“The Logan Files: Epilogue”
by Frank Tieri, Sean Chen, Norm Rapmund & Raymund Lee
May 2002

Logan has an out of body experience, in which he and a redheaded woman (whom he assumes to be Jean) watch the Weapon X medics save Amiko. The woman tells him that in order to move on to the afterlife, he needs to come to terms with his feelings, instead of just lashing out or withdrawing. She challenges him about his childish refusal to show up for Scott and Jean’s wedding or for Colossus’s funeral, and questions why he hasn’t formed another meaningful relationship since Mariko died – all of which is actually perfectly reasonable. She also confirms that his healing factor erases painful memories, just in case we didn’t take Sabretooth’s word for it. Despite her advice to move on, Logan winds up fighting the spirits of assorted dead enemies; “Jean” tells him that by getting suckered into this fight, he’s lost his chance at peace, and will now return to life. It’s very much a state-of-the character speech, and since Tieri disappears for a few issues after this, before returning with some unrelated stories, you have to wonder if this was meant to be the capstone for his run.

As she departs, the woman tells Logan that she isn’t Jean. She’s presumably meant to be Rose from Origin, but if so, the relationship is botched; she calls Logan “my love”, but the plot of Origin turns on the fact that his love for Rose was unrequited. I guess you can argue that she loves him as a little brother. Also, none of this fits very well with the Lazaer arc that Marc Guggenheim will do in a few years time, but that’s hardly Frank Tieri’s fault. The basic idea of this issue is perfectly sound, and surprisingly sentimental for this particular run.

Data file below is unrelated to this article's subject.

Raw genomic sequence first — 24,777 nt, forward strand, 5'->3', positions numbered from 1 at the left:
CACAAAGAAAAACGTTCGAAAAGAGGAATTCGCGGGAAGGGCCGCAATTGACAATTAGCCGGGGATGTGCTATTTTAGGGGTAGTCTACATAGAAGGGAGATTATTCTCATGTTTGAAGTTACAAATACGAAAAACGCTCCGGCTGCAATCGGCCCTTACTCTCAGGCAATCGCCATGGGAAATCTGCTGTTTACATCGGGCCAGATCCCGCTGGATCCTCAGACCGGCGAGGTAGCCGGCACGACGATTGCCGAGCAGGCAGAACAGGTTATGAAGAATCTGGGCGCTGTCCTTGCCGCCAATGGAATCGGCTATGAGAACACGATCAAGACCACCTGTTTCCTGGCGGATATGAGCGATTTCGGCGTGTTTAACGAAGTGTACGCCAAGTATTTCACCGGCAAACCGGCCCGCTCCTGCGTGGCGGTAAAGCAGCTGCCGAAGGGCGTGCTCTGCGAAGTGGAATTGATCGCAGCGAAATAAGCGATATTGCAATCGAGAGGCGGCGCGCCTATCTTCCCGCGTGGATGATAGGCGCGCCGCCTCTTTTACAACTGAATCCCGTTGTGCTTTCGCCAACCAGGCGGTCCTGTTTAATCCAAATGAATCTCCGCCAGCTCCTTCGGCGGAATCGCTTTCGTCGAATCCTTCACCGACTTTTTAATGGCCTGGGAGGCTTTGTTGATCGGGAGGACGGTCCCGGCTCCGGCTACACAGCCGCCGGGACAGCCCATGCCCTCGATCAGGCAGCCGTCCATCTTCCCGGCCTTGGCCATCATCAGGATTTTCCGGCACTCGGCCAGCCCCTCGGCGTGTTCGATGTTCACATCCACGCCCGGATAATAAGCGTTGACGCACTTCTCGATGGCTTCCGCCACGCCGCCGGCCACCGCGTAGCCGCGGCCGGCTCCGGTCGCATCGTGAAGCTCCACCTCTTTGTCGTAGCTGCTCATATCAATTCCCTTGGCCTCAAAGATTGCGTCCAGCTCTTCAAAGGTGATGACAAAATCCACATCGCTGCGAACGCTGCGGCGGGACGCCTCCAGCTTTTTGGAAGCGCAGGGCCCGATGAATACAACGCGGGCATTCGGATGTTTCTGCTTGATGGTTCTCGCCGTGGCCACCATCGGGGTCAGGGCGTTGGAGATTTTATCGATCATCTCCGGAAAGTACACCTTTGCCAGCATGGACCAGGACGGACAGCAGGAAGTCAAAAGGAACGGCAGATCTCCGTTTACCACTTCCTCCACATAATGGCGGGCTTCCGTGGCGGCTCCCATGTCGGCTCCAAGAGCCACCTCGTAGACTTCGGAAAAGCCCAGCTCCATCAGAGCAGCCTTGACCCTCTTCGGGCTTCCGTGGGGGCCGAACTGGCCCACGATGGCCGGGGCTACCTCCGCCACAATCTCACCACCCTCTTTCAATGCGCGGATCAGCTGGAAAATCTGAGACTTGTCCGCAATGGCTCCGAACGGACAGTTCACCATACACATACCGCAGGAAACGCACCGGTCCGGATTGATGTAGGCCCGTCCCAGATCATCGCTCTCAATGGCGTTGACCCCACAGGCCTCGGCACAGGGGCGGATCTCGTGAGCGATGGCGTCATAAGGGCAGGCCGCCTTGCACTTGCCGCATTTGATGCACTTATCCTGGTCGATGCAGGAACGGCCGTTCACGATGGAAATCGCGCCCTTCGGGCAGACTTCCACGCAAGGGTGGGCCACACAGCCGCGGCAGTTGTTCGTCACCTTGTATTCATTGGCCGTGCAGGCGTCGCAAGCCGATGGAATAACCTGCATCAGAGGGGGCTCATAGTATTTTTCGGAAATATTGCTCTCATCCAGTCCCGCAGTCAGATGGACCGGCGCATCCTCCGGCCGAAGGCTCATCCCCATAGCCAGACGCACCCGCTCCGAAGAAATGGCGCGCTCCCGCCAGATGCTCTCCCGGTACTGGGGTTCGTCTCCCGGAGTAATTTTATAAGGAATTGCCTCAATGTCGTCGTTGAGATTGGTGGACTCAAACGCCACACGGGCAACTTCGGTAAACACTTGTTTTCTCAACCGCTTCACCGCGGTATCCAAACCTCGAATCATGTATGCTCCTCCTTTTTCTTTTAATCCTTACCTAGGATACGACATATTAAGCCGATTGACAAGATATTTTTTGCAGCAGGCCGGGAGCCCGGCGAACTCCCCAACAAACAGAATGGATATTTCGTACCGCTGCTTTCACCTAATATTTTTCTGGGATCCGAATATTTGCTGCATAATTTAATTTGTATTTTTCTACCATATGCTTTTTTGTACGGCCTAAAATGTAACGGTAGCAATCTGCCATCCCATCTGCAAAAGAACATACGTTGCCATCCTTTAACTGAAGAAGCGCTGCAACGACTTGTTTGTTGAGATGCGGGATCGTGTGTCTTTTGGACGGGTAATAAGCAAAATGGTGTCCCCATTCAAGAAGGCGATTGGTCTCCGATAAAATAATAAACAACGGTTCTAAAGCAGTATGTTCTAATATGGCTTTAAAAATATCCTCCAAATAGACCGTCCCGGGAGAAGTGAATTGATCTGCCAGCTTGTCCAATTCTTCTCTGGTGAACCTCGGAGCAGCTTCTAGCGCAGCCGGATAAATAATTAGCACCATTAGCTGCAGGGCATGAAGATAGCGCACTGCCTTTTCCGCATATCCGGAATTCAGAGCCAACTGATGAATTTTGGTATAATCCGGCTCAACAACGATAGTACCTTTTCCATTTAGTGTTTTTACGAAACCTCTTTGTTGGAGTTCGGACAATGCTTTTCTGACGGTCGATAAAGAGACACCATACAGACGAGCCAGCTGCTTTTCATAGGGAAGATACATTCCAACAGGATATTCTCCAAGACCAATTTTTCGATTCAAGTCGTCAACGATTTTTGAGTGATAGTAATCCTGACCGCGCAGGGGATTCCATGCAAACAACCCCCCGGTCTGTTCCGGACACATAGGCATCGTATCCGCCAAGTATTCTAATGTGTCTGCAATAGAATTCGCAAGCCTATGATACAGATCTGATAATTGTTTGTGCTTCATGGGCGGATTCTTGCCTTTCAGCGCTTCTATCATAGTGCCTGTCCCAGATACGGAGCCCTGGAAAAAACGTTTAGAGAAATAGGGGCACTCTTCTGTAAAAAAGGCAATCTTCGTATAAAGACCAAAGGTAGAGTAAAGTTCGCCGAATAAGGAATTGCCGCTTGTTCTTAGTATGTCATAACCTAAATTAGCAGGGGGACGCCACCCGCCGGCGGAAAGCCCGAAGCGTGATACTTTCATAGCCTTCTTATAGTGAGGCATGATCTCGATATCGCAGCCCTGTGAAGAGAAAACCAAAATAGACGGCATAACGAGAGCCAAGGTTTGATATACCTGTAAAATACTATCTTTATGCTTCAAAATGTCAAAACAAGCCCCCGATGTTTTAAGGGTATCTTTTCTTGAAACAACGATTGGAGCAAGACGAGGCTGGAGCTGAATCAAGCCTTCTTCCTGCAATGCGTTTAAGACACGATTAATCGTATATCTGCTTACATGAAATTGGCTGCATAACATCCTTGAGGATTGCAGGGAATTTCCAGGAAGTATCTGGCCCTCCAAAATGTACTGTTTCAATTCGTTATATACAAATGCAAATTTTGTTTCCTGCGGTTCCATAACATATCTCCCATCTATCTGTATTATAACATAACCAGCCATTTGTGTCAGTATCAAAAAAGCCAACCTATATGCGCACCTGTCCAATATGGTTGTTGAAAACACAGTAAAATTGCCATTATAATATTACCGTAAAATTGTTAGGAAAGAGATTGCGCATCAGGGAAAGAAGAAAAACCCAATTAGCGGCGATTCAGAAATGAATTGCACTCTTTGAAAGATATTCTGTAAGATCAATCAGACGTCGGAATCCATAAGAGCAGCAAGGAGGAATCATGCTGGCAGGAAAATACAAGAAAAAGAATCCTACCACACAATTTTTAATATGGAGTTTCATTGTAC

Anyway, Logan wakes up and fights his way out of the Weapon X Project. Later, Amiko shows up at the Mansion with a letter from the Director, who claims that her return is a show of good faith. The Director (truthfully) blames Sabretooth for acting without authority and offers apologies “from one father to another”; Logan rightly dismisses the olive branch as complete nonsense.

WOLVERINE vol 2 #175 (third story)
“A Good Man”
by Jason Aaron & Udon Studios
April 2002

Alabama. Logan is on the run from unspecified pursuers when he comes across a woman with a flat tyre. She asks him if he’s ever prayed, and he remembers times of pain and despair when (by implication) he has done so. When his pursuers catch up, she gets killed in the crossfire, and tells him not to die without knowing God. Logan kills the bad guys, then reflects that the woman only died because she crossed paths with him, and that he’s going to hell.

This 8-pager was Jason Aaron’s first published work; it was his prize for winning a talent search contest. Religion is a bold angle for a talent search story, to put it mildly, though it reads very much like atheism from the perspective of a believer who doesn’t really understand the mindset.

Time to double back now and pick up on some other stories. First, a flashback in Avengers vol 3 #51. This is just a one-panel cameo showing Wolverine as one of the heroes on the run, while Kang is briefly ruling the world. There’s also passing mention in issue #52 that the X-Men join the fight against Kang.

NEW X-MEN vol 1 #114-116
“E for Extinction”
by Grant Morrison, Frank Quitely, Tim Townsend & Brian Haberlin